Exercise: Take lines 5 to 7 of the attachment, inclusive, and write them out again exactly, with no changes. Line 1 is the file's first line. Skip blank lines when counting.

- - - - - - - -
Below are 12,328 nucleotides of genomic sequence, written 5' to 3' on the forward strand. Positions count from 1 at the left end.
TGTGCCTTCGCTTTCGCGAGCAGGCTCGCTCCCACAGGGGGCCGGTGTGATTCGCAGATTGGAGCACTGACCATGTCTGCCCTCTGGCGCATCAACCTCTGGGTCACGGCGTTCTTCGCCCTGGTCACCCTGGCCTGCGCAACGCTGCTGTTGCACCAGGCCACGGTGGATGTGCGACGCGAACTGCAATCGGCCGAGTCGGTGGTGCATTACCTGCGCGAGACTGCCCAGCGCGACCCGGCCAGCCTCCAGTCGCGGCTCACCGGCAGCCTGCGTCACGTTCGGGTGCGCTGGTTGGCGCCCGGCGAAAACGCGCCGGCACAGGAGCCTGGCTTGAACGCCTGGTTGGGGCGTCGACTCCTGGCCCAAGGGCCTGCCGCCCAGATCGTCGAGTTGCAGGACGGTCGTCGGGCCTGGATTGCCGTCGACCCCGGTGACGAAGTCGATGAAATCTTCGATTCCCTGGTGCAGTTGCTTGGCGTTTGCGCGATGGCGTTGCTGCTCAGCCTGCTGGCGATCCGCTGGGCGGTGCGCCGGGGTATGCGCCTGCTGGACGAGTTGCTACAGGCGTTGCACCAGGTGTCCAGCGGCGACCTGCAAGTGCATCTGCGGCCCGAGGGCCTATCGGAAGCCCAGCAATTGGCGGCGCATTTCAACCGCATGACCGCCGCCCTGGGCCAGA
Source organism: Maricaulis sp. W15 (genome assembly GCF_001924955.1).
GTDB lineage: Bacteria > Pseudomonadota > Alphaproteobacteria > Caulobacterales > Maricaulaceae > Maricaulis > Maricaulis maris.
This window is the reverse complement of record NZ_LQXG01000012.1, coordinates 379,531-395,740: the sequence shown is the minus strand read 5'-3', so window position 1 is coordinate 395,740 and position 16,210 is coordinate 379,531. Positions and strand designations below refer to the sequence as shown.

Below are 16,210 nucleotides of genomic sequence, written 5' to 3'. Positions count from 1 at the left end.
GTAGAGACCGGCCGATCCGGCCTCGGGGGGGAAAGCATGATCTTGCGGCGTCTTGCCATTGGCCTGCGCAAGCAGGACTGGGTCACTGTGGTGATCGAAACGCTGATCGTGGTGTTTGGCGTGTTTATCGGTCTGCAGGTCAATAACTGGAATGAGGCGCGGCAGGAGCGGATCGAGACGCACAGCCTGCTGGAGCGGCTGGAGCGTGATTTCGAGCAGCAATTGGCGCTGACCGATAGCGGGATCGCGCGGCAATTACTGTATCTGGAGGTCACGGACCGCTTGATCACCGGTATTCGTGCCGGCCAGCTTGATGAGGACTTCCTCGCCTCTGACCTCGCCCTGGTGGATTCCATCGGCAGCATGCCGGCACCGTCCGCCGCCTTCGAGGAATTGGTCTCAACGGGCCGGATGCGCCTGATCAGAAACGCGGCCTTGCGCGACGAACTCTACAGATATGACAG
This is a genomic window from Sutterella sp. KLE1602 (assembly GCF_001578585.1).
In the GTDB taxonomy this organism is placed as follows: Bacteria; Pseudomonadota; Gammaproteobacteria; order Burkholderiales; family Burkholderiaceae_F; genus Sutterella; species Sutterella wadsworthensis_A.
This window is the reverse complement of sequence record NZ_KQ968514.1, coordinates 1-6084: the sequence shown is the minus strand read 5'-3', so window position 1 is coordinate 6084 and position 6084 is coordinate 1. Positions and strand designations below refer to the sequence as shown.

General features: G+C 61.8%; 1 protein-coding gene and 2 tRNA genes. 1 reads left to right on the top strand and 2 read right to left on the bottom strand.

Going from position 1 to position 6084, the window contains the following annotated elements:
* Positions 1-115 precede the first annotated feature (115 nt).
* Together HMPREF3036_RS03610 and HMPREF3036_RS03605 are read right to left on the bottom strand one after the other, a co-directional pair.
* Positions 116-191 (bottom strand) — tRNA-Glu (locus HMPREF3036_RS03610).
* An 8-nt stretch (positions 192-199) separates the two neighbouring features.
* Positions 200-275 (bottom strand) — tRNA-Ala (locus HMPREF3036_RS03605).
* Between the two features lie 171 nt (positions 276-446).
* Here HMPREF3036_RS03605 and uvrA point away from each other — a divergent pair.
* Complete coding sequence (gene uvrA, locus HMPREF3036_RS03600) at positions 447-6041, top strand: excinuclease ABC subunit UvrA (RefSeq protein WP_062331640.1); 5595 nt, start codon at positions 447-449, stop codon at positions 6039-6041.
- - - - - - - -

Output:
This window is the reverse complement of record NZ_LQXG01000012.1, coordinates 379,531-395,740: the sequence shown is the minus strand read 5'-3', so window position 1 is coordinate 395,740 and position 16,210 is coordinate 379,531. Positions and strand designations below refer to the sequence as shown.

Below are 16,210 nucleotides of genomic sequence, written 5' to 3'. Positions count from 1 at the left end.
GTAGAGACCGGCCGATCCGGCCTCGGGGGGGAAAGCATGATCTTGCGGCGTCTTGCCATTGGCCTGCGCAAGCAGGACTGGGTCACTGTGGTGATCGAAACGCTGATCGTGGTGTTTGGCGTGTTTATCGGTCTGCAGGTCAATAACTGGAATGAGGCGCGGCAGGAGCGGATCGAGACGCACAGCCTGCTGGAGCGGCTGGAGCGTGATTTCGAGCAGCAATTGGCGCTGACCGATAGCGGGATCGCGCGGCAATTACTGTATCTGGAGGTCACGGACCGCTTGATCACCGGTATTCGTGCCGGCCAGCTTGATGAGGACTTCCTCGCCTCTGACCTCGCCCTGGTGGATTCCATCGGCAGCATGCCGGCACCGTCCGCCGCCTTCGAGGAATTGGTCTCAACGGGCCGGATGCGCCTGATCAGAAACGCGGCCTTGCGCGACGAACTCTACAGATATGACAG